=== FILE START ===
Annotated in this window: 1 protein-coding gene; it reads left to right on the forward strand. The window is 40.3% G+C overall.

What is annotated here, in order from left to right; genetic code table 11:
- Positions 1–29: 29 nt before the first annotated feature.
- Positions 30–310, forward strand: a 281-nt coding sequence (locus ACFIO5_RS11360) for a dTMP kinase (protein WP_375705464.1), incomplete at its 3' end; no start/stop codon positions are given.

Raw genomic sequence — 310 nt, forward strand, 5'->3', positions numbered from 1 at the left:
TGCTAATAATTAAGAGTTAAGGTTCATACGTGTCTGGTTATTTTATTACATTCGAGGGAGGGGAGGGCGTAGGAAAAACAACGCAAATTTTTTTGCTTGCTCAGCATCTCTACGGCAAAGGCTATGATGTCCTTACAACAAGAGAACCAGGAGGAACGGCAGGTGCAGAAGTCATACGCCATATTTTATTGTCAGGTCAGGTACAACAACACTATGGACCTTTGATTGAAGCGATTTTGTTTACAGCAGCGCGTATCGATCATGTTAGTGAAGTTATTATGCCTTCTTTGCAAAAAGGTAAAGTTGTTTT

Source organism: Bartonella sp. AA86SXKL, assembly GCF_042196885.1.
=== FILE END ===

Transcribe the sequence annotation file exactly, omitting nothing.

Annotated in this window: 1 protein-coding gene; it reads left to right on the forward strand. The window is 40.3% G+C overall.

What is annotated here, in order from left to right; genetic code table 11:
- Positions 1–29: 29 nt before the first annotated feature.
- Positions 30–310, forward strand: a 281-nt coding sequence (locus ACFIO5_RS11360) for a dTMP kinase (protein WP_375705464.1), incomplete at its 3' end; no start/stop codon positions are given.

Raw genomic sequence — 310 nt, forward strand, 5'->3', positions numbered from 1 at the left:
TGCTAATAATTAAGAGTTAAGGTTCATACGTGTCTGGTTATTTTATTACATTCGAGGGAGGGGAGGGCGTAGGAAAAACAACGCAAATTTTTTTGCTTGCTCAGCATCTCTACGGCAAAGGCTATGATGTCCTTACAACAAGAGAACCAGGAGGAACGGCAGGTGCAGAAGTCATACGCCATATTTTATTGTCAGGTCAGGTACAACAACACTATGGACCTTTGATTGAAGCGATTTTGTTTACAGCAGCGCGTATCGATCATGTTAGTGAAGTTATTATGCCTTCTTTGCAAAAAGGTAAAGTTGTTTT

Source organism: Bartonella sp. AA86SXKL, assembly GCF_042196885.1.